Include fish or seafood into your diet as it provides a good source of protein and other nutrients. The Heart Association recommends at least 2-3 servings per week of fish such as salmon, tuna and mackerel that are rich in omega-3 fatty acids. They also recommend at least 2 servings per week of legumes (lentils and dried beans) as they are high in fibre and low in fat. Nuts, seeds, avocado, olives and their oils are a good source of healthy fats that help balance your blood cholesterol.
Reduce salt from your diet and add flavor to your dishes with herbs and spices. Most adults consume too much sodium which raises your blood pressure levels. Try to avoid consuming too much packaged foods as these tend to be high in sodium.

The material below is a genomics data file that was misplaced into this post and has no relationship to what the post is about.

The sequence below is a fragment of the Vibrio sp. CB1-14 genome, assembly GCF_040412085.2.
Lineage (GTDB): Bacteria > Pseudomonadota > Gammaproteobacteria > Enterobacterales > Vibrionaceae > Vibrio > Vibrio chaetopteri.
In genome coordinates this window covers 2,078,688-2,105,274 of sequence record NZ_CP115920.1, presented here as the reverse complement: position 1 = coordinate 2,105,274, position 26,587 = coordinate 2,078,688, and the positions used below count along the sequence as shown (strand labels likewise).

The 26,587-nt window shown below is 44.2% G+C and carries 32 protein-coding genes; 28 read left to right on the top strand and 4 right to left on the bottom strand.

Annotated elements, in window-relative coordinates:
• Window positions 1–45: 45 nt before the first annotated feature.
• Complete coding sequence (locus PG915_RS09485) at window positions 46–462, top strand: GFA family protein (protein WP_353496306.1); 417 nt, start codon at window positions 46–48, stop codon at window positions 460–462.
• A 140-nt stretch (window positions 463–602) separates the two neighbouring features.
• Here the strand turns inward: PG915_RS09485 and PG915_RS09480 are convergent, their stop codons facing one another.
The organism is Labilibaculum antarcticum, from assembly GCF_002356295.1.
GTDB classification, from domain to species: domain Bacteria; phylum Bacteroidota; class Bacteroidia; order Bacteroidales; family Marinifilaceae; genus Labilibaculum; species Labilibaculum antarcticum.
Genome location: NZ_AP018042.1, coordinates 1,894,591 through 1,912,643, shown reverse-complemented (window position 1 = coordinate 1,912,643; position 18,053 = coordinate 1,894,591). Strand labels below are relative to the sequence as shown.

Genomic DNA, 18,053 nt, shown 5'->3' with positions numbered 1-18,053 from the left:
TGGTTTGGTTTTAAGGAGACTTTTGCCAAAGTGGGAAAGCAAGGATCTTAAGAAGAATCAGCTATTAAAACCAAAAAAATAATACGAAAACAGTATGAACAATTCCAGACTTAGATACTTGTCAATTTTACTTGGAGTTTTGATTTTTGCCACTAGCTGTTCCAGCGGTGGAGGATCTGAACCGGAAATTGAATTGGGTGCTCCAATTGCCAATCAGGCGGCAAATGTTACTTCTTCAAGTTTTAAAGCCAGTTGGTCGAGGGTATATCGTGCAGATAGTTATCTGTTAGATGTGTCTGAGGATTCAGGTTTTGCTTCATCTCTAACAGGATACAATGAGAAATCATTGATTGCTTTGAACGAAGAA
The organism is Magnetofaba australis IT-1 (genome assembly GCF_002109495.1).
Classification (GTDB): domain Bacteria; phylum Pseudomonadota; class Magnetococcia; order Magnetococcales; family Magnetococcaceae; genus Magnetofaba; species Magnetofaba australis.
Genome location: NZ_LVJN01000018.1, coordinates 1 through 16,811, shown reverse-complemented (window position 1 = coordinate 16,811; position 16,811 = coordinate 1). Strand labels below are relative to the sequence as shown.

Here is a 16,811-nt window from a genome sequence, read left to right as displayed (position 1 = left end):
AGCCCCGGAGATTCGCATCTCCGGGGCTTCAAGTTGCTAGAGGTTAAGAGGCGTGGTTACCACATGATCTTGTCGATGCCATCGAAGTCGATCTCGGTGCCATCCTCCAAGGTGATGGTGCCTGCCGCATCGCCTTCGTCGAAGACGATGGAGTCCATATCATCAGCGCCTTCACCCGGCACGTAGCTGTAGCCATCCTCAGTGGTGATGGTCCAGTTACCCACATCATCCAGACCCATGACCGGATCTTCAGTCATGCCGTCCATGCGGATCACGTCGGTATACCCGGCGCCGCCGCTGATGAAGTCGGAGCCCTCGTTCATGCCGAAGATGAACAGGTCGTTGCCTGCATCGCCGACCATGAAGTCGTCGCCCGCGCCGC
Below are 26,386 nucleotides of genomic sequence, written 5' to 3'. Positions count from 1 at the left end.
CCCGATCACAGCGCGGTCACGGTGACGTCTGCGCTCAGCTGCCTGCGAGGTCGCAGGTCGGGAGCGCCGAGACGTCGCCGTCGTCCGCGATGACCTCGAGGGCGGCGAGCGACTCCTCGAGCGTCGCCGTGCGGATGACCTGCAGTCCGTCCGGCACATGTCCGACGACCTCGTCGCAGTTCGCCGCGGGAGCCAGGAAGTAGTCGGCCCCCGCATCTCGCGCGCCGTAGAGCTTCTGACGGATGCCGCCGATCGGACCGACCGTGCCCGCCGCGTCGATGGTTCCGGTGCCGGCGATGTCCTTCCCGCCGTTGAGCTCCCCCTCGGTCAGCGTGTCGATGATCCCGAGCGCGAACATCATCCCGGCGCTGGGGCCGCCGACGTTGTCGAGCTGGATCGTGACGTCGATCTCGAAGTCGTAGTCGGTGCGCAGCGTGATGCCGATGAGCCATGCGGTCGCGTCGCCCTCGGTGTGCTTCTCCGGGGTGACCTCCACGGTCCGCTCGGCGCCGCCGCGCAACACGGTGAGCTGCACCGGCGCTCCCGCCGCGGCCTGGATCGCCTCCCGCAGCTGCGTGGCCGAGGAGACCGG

A combination of both a healthy diet and exercising at least 2-3 times per week will promote women’s health and reduce the risk of heart disease. Making healthy lifestyle choices such as quitting smoking and reducing alcohol intake would also increase women’s health. Both smoking and drinking can raise blood pressure, increasing your risk of stroke and heart attack which leads to heart disease.
For more information: Make an appointment with one of our doctors at Southgate Medical Centre or call the Heart Foundation on 1300 36 27 87